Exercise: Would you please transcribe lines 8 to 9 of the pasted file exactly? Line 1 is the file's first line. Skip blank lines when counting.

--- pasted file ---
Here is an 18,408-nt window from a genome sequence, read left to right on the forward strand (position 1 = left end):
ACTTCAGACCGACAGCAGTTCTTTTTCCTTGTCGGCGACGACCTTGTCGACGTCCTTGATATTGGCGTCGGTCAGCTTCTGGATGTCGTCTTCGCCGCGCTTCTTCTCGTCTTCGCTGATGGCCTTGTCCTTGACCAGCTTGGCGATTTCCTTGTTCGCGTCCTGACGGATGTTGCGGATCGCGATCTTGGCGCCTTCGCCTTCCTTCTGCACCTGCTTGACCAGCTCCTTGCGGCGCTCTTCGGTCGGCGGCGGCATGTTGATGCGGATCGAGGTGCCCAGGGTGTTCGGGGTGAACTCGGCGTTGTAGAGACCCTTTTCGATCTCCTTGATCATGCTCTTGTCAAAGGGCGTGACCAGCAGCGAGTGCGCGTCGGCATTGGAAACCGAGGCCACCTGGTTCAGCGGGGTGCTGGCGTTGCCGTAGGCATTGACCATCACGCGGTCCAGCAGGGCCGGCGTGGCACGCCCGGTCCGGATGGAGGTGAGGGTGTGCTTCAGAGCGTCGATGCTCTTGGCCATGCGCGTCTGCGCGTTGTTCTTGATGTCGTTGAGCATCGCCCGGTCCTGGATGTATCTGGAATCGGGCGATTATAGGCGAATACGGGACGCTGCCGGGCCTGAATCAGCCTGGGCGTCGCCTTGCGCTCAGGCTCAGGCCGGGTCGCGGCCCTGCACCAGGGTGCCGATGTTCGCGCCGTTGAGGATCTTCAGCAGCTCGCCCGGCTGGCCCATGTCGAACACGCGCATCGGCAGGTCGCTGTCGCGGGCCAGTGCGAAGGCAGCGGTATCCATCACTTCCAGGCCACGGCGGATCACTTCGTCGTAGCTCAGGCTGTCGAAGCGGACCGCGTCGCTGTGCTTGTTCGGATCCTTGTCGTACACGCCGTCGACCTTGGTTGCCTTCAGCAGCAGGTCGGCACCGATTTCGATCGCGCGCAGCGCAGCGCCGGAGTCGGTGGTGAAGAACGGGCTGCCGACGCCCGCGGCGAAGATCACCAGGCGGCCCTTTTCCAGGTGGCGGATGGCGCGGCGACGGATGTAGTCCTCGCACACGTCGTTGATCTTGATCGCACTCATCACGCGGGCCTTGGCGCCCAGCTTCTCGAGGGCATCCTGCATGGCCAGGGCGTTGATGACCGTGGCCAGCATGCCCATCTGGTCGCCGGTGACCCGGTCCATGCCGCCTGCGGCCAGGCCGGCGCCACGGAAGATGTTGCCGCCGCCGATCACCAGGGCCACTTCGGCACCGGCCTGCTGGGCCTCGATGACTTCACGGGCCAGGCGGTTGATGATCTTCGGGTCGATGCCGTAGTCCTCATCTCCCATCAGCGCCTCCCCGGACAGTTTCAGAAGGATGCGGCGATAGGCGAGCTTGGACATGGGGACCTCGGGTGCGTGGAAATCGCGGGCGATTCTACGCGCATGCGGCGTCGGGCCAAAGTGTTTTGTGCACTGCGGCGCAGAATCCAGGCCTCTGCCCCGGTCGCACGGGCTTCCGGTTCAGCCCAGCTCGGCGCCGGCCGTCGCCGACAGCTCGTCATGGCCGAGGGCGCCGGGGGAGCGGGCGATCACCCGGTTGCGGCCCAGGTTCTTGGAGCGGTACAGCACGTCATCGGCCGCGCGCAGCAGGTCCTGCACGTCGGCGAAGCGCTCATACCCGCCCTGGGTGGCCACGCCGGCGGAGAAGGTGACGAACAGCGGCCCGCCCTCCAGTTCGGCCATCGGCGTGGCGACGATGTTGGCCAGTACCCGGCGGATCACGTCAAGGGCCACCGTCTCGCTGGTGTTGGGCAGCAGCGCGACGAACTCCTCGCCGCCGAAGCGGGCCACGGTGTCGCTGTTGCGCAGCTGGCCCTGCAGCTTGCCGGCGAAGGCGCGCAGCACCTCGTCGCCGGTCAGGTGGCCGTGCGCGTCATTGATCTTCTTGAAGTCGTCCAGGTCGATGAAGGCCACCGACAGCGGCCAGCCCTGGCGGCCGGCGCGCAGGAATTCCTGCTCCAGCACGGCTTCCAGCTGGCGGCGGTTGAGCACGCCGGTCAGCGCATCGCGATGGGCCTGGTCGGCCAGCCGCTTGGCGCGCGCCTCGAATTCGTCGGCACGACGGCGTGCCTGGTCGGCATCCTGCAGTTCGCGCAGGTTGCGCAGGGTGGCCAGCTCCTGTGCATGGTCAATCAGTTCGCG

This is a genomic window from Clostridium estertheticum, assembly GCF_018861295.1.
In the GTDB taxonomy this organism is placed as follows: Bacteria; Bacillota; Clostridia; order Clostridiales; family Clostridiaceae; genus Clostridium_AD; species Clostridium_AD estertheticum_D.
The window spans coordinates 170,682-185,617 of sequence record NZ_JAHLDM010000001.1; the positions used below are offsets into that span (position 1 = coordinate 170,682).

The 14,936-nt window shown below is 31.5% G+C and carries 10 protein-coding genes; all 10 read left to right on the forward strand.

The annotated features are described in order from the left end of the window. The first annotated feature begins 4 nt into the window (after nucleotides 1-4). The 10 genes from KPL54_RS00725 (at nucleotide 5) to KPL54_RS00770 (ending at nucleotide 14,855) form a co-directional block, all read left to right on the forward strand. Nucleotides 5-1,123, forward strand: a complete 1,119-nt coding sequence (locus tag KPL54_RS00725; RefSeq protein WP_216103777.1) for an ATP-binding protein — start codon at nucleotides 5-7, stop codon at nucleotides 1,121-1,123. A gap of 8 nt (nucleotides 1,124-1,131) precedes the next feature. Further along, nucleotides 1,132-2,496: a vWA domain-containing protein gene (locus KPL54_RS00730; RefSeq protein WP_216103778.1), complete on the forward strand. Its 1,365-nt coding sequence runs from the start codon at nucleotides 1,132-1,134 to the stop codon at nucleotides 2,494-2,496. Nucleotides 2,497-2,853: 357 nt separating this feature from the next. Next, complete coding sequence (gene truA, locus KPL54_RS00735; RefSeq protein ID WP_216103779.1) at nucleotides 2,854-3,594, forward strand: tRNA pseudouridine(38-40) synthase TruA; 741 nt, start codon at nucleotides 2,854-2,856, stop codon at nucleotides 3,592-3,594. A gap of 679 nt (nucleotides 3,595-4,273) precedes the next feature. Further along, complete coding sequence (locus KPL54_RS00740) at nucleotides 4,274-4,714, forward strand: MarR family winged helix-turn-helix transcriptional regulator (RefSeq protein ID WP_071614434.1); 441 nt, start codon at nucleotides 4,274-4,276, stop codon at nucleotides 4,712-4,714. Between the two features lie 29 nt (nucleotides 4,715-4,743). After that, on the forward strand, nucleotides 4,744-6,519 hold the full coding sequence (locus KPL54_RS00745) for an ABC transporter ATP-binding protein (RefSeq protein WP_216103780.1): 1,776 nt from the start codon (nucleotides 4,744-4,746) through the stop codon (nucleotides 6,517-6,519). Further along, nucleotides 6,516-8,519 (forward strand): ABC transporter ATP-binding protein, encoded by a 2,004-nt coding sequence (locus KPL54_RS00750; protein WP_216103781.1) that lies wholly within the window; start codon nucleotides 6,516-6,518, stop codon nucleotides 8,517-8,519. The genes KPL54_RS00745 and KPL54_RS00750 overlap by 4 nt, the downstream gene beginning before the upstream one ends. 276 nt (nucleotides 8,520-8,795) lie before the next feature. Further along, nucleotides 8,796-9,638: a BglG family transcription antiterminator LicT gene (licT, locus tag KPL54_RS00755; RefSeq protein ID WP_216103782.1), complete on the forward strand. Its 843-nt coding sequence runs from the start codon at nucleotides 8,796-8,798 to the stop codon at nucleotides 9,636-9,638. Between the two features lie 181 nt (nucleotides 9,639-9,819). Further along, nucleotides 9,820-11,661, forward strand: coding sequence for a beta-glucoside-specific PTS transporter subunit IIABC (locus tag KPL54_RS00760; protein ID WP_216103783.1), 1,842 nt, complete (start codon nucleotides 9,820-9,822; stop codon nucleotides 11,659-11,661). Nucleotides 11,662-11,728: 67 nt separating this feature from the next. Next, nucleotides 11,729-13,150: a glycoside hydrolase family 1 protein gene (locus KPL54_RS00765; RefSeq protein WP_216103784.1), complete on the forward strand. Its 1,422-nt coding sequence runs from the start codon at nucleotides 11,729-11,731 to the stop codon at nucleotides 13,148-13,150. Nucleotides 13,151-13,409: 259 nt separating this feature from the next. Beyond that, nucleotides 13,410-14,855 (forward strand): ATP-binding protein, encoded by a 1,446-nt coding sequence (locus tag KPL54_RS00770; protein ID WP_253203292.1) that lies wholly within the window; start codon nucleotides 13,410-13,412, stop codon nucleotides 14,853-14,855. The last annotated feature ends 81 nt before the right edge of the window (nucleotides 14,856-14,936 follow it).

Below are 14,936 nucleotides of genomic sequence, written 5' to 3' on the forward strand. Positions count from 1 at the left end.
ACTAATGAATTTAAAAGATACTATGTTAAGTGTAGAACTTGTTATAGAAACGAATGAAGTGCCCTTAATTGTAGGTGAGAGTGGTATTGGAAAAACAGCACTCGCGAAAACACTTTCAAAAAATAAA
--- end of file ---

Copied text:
Below are 14,936 nucleotides of genomic sequence, written 5' to 3' on the forward strand. Positions count from 1 at the left end.
ACTAATGAATTTAAAAGATACTATGTTAAGTGTAGAACTTGTTATAGAAACGAATGAAGTGCCCTTAATTGTAGGTGAGAGTGGTATTGGAAAAACAGCACTCGCGAAAACACTTTCAAAAAATAAA